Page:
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House Ways and Means Committee Chairman Kevin Brady (R-TX) (R) speaks during a news conference with Speaker of the House Paul Ryan (R-WI) and fellow House Republicans following the passage of the Tax Cuts and Jobs Act in the Rayburn Room at the U.S. Capitol November 16, 2017 in Washington, DC.

Brady is set to lead an expected conference committee, during which lawmakers from both chambers will try to strike a joint agreement. Brady discussed other potential sticking points in the plan during an interview on CNBC’s “Squawk Box.”

  • In a last-minute push to pay for changes to win over GOP senators, the Senate agreed to a limited corporate alternative minimum tax, which it originally proposed to eliminate. The House plan would scrap the measure. Brady called the alternative minimum tax “costly and complex.”
  • Brady said he is “driving toward” a 20 percent corporate tax rate. Both bills would cut the corporate rate to 20 percent from 35 percent, but some senators pushed to make it 22 percent in order to fund different tax breaks. After repeatedly pushing for a 20 percent rate, President Donald Trump on Saturday said he would consider a 22 percent corporate rate.
  • The House plan would collapse the current seven individual tax brackets into four but keeps the top rate at 39.6 percent. The Senate bill would keep seven brackets and drop the top rate to 38.5 percent. Brady said lawmakers are “trying to drive that top rate down” but did not give a hint about how they would resolve the different number of brackets.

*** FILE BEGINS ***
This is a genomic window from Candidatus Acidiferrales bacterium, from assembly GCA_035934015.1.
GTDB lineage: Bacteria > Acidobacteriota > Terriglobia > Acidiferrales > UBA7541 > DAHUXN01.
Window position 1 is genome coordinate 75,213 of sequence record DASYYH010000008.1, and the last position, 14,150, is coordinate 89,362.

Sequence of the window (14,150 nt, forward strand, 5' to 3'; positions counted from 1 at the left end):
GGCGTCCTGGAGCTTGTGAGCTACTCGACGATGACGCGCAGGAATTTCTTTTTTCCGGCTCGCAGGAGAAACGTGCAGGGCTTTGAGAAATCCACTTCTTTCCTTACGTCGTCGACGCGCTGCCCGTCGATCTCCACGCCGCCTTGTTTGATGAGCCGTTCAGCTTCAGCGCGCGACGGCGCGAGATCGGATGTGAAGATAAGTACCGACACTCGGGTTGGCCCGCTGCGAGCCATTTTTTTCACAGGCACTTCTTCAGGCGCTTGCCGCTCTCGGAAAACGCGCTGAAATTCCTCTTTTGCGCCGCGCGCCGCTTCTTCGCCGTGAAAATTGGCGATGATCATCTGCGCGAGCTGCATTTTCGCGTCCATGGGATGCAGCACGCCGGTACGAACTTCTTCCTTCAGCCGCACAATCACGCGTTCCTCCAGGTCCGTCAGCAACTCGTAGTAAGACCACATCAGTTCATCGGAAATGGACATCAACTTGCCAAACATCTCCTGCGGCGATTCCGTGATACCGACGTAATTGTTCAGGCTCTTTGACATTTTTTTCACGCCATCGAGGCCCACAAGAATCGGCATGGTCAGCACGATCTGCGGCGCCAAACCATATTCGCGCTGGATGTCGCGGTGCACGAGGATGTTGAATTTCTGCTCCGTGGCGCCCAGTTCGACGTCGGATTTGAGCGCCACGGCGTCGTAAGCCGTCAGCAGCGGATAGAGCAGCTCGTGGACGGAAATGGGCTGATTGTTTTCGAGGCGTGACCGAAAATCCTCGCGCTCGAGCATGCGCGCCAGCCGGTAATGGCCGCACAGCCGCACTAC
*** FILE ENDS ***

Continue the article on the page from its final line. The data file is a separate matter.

• Brady added that House leaders are “continuing the work” to mollify Republican who represent high-tax blue states. Some of those members voted against the House bill because it would limit the popular state and local tax deductions.

The House has previously voted on its own to strike down the individual mandate.

Dropping it was initially considered politically perilous. Doing so would lead to 13 million more Americans uninsured over a decade and raise average health insurance premium prices by about 10 percent, according to estimates from the nonpartisan Congressional Budget Office.

Repealing the provision did not sink the Senate bill or alienate the three GOP senators who voted against Obamacare repeal earlier this year. Scrapping it helps Republicans to save money on a bill which, in earlier forms, would increase budget deficits by $1 trillion or more over a decade, according to the congressional scorekeeper Joint Committee on Taxation.

On Monday, House Majority Leader Kevin McCarthy also outlined where he stood on multiple possible sticking points for the bill.



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